Herring Aid group stages Vancouver Island rally

Peter and Lynne Cracknell of Nanaimo hold up a sign for passing motorists, as more than 100 people attended a rally, organized by Herring Aid, Sunday in Qualicum Beach. (PQB News photo)
More than 100 people attended a rally, organized by Herring Aid, Sunday in Qualicum Beach. (PQB News photo)
Karen Taylor holds up a sign for passing motorists, as more than 100 people attended a rally, organized by Herring Aid, Sunday in Qualicum Beach. (PQB News photo)
More than 100 people attended a rally, organized by Herring Aid, Sunday in Qualicum Beach. (PQB News photo)
Locky Maclean, Conservancy Hornby Island, with Chief George Quocksister Jr. Hereditary Chief of the Laichkwiltach Nation, on their way to the Herring Rally in Qualicum Beach on March. 1. (Jean Remi photo)
More than 100 people attended a rally, organized by Herring Aid, Sunday in Qualicum Beach. (PQB News photo)

More than 100 people gathered at the Qualicum Beach waterfront on Sunday, for a rally in support of the protection of Pacific herring.

Rally organizers want industrial herring fishing suspended and want the herring to spawn and harvest roe in the wild, so they can respawn and feed the ecosystem.

Locky MacLean, who helps run Herring Fest on Hornby Island, arrived to the event with Chief George Quocksister Jr., Hereditary Chief of the Laichkwiltach Nation, by boat.

“Chief George’s stories about herring and how much it plays an important role in traditional culture along this coast, really highlights how little respect [the Department of Fisheries and Oceans] has toward Indigenous knowledge and experience, and how industry controls a fishery with no regards to the habitat or peoples who for thousands of years co-existed with an abundant herring population,” he said. “We need a moratorium to allow stocks to recover, and in future, this fishery needs to be co-managed with real stakeholders like First Nations, not industry lobbyists.”

The only remaining area of spawn is the background of the demonstration — it lies between Qualicum Beach and Comox. The fish are a primary food source for Chinook salmon. In turn, the food supply for endangered killer whales is under attack as well, since they rely on the Chinook for 80 per cent of their diet.

READ MORE: Rally planned in Qualicum Beach in support of herring

The event comes after MP Gord Johns voiced his support for the closing of the last herring fishery on Vancouver Island.

“I fully support the call by 53 Vancouver Island municipalities and the Islands Trust in their resolutions for a suspension of the Salish Sea herring fishery in keeping with the importance of applying a precautionary approach until the stocks have had a chance to rebuild. Further, I urge the government to provide meaningful financial compensation to local fishers affected,” said Courtenay-Alberni MP Gord Johns earlier this year.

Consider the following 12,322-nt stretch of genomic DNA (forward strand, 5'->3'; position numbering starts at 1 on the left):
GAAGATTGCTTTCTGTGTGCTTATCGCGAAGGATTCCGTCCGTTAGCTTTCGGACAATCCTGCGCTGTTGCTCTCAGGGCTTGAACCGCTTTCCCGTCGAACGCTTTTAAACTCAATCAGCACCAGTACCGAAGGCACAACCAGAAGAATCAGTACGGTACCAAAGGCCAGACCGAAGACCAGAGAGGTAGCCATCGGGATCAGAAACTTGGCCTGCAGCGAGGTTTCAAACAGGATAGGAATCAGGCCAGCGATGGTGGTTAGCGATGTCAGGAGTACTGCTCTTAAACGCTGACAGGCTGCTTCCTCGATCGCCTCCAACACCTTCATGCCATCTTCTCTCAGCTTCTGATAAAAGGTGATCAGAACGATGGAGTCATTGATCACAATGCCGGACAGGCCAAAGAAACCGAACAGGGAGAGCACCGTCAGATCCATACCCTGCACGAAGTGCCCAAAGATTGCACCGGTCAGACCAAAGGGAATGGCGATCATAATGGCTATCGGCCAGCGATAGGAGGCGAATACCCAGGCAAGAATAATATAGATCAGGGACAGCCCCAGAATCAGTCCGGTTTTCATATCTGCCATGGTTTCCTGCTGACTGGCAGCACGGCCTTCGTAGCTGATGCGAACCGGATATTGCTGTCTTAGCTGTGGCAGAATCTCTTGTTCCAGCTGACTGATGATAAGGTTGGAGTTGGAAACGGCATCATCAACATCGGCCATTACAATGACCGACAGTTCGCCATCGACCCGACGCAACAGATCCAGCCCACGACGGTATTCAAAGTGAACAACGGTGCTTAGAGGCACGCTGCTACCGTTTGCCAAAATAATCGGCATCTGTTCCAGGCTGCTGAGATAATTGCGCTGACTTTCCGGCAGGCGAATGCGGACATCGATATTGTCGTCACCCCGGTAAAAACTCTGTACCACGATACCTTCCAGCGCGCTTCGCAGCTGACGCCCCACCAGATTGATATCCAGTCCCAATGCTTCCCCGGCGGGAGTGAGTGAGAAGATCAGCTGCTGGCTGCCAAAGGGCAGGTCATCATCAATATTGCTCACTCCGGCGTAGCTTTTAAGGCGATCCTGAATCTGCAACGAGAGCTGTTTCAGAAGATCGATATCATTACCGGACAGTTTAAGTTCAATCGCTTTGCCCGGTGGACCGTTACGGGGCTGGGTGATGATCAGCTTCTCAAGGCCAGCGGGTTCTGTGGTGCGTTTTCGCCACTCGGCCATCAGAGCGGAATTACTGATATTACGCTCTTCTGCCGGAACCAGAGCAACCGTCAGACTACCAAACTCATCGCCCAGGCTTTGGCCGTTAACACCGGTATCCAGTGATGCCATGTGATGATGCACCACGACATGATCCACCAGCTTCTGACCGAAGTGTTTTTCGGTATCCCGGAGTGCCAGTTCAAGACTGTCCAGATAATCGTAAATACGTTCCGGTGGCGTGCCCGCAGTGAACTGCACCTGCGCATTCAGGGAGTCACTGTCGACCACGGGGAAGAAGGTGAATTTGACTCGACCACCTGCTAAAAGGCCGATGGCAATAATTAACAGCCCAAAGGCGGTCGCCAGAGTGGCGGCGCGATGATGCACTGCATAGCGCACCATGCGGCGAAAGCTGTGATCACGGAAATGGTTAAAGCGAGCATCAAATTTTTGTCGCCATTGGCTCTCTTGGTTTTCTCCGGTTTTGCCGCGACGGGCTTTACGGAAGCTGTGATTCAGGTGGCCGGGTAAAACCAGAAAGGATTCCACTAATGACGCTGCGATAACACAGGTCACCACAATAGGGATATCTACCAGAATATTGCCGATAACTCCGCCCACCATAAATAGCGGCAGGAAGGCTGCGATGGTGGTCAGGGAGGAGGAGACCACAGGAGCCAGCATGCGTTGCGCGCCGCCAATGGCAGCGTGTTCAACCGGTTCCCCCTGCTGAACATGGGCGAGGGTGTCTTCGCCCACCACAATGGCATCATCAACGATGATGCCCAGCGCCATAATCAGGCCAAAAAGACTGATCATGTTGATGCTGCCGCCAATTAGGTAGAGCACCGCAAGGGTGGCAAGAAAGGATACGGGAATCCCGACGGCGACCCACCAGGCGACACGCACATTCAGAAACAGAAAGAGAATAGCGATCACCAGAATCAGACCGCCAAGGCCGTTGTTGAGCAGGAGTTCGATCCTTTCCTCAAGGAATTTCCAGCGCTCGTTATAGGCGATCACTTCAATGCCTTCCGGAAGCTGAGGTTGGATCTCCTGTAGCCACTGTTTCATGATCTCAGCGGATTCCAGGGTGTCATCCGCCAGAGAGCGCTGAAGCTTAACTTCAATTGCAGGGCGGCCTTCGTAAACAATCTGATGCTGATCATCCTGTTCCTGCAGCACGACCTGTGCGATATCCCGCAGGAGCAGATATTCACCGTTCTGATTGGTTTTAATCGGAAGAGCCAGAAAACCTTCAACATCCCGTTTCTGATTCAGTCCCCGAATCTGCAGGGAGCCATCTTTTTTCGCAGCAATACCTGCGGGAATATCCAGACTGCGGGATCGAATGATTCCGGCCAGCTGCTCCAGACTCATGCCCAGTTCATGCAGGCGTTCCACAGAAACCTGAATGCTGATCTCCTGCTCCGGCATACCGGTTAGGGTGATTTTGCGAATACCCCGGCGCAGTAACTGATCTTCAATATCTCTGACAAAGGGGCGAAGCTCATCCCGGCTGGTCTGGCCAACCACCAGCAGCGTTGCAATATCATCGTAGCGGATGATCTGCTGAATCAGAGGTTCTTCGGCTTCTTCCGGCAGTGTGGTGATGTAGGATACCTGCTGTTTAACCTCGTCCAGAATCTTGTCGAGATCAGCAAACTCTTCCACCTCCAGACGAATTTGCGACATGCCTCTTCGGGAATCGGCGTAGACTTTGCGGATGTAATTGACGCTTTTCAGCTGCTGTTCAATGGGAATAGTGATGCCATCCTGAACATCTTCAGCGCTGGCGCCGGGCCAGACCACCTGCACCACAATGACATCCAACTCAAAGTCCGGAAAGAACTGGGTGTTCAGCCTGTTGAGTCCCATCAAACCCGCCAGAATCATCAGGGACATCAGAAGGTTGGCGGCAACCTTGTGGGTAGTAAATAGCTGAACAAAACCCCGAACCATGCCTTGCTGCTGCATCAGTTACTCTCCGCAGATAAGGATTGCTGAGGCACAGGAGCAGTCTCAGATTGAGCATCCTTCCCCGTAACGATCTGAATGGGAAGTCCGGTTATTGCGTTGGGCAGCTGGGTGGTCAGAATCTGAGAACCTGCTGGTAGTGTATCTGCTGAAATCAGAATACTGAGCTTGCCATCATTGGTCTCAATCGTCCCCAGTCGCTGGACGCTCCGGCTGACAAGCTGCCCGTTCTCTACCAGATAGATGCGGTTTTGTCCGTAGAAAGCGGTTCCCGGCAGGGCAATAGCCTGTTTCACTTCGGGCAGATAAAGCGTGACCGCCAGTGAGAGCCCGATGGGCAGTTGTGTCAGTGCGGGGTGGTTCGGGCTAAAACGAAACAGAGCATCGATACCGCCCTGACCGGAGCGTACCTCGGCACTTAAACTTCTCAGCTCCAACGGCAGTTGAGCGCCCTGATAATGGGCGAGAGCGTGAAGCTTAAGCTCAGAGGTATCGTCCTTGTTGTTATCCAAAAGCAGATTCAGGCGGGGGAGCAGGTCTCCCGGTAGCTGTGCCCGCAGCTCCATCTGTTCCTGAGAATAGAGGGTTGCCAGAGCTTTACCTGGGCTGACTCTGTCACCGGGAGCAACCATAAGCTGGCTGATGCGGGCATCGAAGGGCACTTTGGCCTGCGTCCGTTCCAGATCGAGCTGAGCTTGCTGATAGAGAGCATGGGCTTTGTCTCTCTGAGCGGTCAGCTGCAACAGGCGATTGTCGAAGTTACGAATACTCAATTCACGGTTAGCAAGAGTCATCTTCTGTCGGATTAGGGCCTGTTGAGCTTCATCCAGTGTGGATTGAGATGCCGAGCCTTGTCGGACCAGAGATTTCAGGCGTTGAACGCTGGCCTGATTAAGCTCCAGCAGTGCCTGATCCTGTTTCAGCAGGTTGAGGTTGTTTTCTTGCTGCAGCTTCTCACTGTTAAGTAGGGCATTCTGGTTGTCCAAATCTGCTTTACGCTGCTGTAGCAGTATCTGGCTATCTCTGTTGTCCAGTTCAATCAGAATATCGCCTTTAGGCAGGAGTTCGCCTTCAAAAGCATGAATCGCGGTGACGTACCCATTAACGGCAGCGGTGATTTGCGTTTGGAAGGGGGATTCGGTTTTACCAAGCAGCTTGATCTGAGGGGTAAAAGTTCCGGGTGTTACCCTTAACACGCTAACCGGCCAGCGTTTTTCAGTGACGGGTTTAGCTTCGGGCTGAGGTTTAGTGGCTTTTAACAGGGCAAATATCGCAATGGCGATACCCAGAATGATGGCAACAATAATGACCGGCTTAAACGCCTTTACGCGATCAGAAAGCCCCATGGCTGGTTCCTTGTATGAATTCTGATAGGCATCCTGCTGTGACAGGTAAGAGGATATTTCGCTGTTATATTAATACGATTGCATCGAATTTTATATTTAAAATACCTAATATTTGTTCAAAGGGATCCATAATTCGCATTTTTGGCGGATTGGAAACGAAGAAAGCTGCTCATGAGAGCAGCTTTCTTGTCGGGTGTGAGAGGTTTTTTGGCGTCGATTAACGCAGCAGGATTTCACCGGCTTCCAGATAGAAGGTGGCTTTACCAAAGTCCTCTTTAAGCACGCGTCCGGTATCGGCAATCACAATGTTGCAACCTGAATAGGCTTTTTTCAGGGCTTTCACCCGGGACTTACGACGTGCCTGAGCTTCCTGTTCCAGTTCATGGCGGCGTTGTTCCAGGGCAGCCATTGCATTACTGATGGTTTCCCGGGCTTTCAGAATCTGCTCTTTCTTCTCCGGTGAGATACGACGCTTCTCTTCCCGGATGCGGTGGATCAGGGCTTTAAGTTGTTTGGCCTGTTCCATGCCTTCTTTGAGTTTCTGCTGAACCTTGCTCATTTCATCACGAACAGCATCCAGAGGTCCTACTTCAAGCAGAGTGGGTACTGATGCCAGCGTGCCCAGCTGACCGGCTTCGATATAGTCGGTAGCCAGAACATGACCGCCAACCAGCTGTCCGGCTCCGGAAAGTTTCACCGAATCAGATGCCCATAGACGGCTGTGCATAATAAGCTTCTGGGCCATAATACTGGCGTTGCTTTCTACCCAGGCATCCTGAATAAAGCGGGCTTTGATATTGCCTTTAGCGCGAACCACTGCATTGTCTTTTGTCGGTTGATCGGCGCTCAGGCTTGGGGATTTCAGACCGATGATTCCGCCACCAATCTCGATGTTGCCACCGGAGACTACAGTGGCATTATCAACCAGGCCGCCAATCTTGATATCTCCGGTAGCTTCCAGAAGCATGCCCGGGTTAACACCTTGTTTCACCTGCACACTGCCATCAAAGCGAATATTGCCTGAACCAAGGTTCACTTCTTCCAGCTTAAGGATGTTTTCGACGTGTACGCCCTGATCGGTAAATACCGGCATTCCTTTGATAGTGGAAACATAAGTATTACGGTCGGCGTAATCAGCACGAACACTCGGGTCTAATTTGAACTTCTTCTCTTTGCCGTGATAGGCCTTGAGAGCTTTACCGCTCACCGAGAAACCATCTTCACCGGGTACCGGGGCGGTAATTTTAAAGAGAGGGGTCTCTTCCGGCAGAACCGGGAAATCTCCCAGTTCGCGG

Several fishers were on hand at the rally and are on the other side of the debate. Rob Morley, chairman of the Herring Industry advisory board, said he sees some numbers around the dwindling fish population as misleading.

“This is a population that goes up and down through natural causes,” he said.

Morley also pointed to the number of jobs the industry creates, and what the loss of the last fishery could mean for communties.

“It’s worth about $40 million to the B.C. economy,” he said “It supports hundreds, if not thousands, of family-based businesses and individuals living in coastal communities.”

cloe.logan@pqbnews.com

Like us on Facebook and follow us on Twitter 

Fisheries and Oceans Canadafishingqualicum beach

Get local stories you won't find anywhere else right to your inbox.
Sign up here

Just Posted

March precipitation way below normal

A 36.3 mm total in the Chemainus Valley a far cry from the usual 132.3 mm

Proposed tax increases not sustainable

Seniors’ quality of life taking a hit year after year

School District 79 works with community partners on food distribution

Ensuring students in need are fed a high priority

Promotion offered for farmers, businesses and artisans hard hit by COVID-19

Chemainus’ Summerhayes providing listings free of charge

Long list of events disrupted by COVID-19 around the community

Challenging situation affecting fundraisers, entertainment, sports and more

As 300K+ apply for emergency benefit, Trudeau says aid coming for Canadians left behind

Canada Emergency Response Benefit provides $2,000 per month

B.C. clears more acute hospital beds as COVID-19 case growth slows

Province holding about 40% of beds empty for peak still to come

UPDATE: UK PM Boris Johnson moved to intensive care after COVID-19 symptoms worse

He has been quarantined in his Downing St. residence since being diagnosed with COVID-19 on March 26

Travellers, travel agents ‘in agony’ over refund policies and customer service

Many Canadian carriers are offering customers flights rebookings or travel vouchers — but not refunds

Introverted and extroverted kids likely to react differently to COVID-19 restrictions

B.C. child psychologist says your parenting approach can’t be one-size fits all in social isolation

B.C. begins taking submissions for $2M COVID-19 research fund

Rural health, impact of shifting hospital resources among priorities

Wearing non-medical masks can stop spread of COVID-19 before symptoms start: Tam

Health officials had previously not recommended wearing them

Most Read